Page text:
Generation Green: Meadhbh Sheehy, 23
News10 March 2021
Business and Celtic Mythology Student
My mum Pam O’Mahony and my dad Ned Sheehy are both Irish and raised our family in Australia.
Between two cultures
My dad, Ned, initially moved to Sydney’s Eastern Suburbs: like so many Irish people he was attracted to the Aussie beach atmosphere and coastline. Most of his family live in Dublin, so that’s where we go back to visit: we get to spend time and live like a local in this amazing city. My mum is from Kilkenny - she moved out to Australia before meeting my dad and travelled around Australia before settling in Sydney.
My parents met in an Irish pub and then ended up running it, which is quite funny; they were the publicans of The Illinois Hotel in Five Docks until I was 9 years old. As a result we constantly had Irish people milling around and both mum and dad played a big part in the local Irish community.
I actually spoke with an Irish accent myself when I was way younger: when I was nine we lived in Ireland for six months and I picked it up. When we returned the Aussies were saying to me, ‘slow down, we can't understand you!’ When you're in Ireland you pick up that lovely lilt and way of speaking with “grand” and “great craic”; mum always calls me ‘pet’.
When my parents’ license finished at the pub, it was an opportunity to return to Ireland and give it a go: we moved to Kilkenny and I even went to school. It wasn’t great timing though because it was during the global financial crisis, so we didn’t settle permanently.
Studying, Irish style
In 2017 I was lucky enough to return as a young adult and student to Ireland. My university did exchange programs with many countries so of course I chose Ireland.
I was able to spend time with my grandparents and cousins - plus there was the whole adventure aspect of traveling in Europe.
I had never lived away from my family and even though I was going to a country that was a second home, I was completely unfamiliar with the city of Galway. All my family lived in Dublin and Kilkenny so there were no familiar faces when I went to live and study at university there.
Each county that I know in Ireland now represents different things to me. I associate Dublin with my cousins, going out and having fun with people my own age, as well as family time at my aunt's and uncle’s house. Kilkenny is about quality time with my two grandparents, which is a much more chilled out, country living vibe. We do day trips, have lunch out and cosy up at home. Galway is about the nightlife. It has a heavy student population, so everything social happens during the week instead of the weekend, when everyone returns to their family home and studies.
I loved taking strolls alongside the canals to university, although the weather was quite dramatic in the winter.
The whole town of Galway comes alive during Halloween - there is a parade with gigantic paper mache figures, performers and dancers and the streets are full of people partying.
Each year there is a theme and the whole town lines up to see the amazing creativity. The 2017 Port na bPúcaí parade showcased lots of local performers: it was unlike anything I’ve ever seen!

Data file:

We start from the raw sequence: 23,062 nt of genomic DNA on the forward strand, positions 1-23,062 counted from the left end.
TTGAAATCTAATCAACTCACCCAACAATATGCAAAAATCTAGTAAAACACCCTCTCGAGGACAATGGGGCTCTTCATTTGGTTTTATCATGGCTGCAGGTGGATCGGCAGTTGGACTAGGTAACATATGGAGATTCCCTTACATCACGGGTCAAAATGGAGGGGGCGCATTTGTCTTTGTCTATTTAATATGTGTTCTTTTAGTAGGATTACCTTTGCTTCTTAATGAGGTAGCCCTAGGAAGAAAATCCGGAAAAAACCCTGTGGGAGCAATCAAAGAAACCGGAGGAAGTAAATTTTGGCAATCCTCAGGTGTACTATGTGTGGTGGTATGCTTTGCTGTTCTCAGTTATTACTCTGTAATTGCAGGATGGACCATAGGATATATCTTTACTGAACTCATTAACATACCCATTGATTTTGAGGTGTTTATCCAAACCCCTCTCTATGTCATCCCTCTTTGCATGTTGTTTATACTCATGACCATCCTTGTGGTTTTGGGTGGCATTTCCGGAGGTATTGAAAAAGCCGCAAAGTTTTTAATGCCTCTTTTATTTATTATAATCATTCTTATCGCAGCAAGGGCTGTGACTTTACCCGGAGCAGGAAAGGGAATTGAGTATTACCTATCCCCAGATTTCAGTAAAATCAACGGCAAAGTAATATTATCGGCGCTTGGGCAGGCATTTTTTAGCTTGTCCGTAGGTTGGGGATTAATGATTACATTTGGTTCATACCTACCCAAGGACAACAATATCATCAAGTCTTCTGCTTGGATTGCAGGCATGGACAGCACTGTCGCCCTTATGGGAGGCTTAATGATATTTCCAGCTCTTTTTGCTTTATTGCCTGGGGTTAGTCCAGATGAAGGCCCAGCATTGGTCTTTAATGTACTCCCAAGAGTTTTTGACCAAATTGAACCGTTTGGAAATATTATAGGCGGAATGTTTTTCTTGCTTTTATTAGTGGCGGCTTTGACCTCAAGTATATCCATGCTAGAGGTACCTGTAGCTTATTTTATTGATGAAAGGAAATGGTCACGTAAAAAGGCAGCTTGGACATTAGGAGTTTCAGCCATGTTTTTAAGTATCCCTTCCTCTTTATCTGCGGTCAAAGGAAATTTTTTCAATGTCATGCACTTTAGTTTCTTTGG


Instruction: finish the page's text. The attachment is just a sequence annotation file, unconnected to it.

Celtic myths and legends
I was studying a Bachelor of Business at the University of Technology in Sydney, then International Business over in Ireland, which left me free to choose some Arts classes. It was a great opportunity to explore Ireland's culture and history more deeply, so I elected Celtic Mythology and Beginners Irish.
Ireland is so mystical and we learned a lot about fairies, which have quite a history in Ireland. Farmers are still scared to cut down what they call ‘fairy trees’ to this day; they traditionally grow alone in the middle of the land. I found it all fascinating. The fairy mythology exerts a lot of power because it brings bad luck if you mess with them; it was really unusual to learn about Ireland’s creatures, songs, myths and legends. We were introduced to ancient tales and herbal remedies, delving into this otherworldly, quite magical way of looking at the world in the wild west.
I was lucky to also be exposed to theatre, literature and poetry alongside such a practical subject as Business. There were quite a few international students, including Americans, who took that class. Like me, they were quite interested in going to a new country and learning these wonderful stories.
I really enjoyed a summer internship at Croke Park with the event management team - each Sunday I worked at the Gaelic football and hurling games. I remember cheering on Dublin at the All Ireland Dublin V Mayo men’s football game with my cousin.
I also travelled to the Gaeltacht, the Irish speaking part of the west. I did a traditional home stay in Connemara with an Irish speaking family for the weekend.
I stayed in a coastal village, Carna, and would go to the Tigh Chadhain pub. Our host family would speak Irish to us and we would try and understand what they meant and then respond. I visited a gravesite and a wishing well that was linked back to very early Celtic myths and saw a lot of live Irish dancing. The arts are very important in Ireland and I learned so much from my time in the small villages as well as the big cities.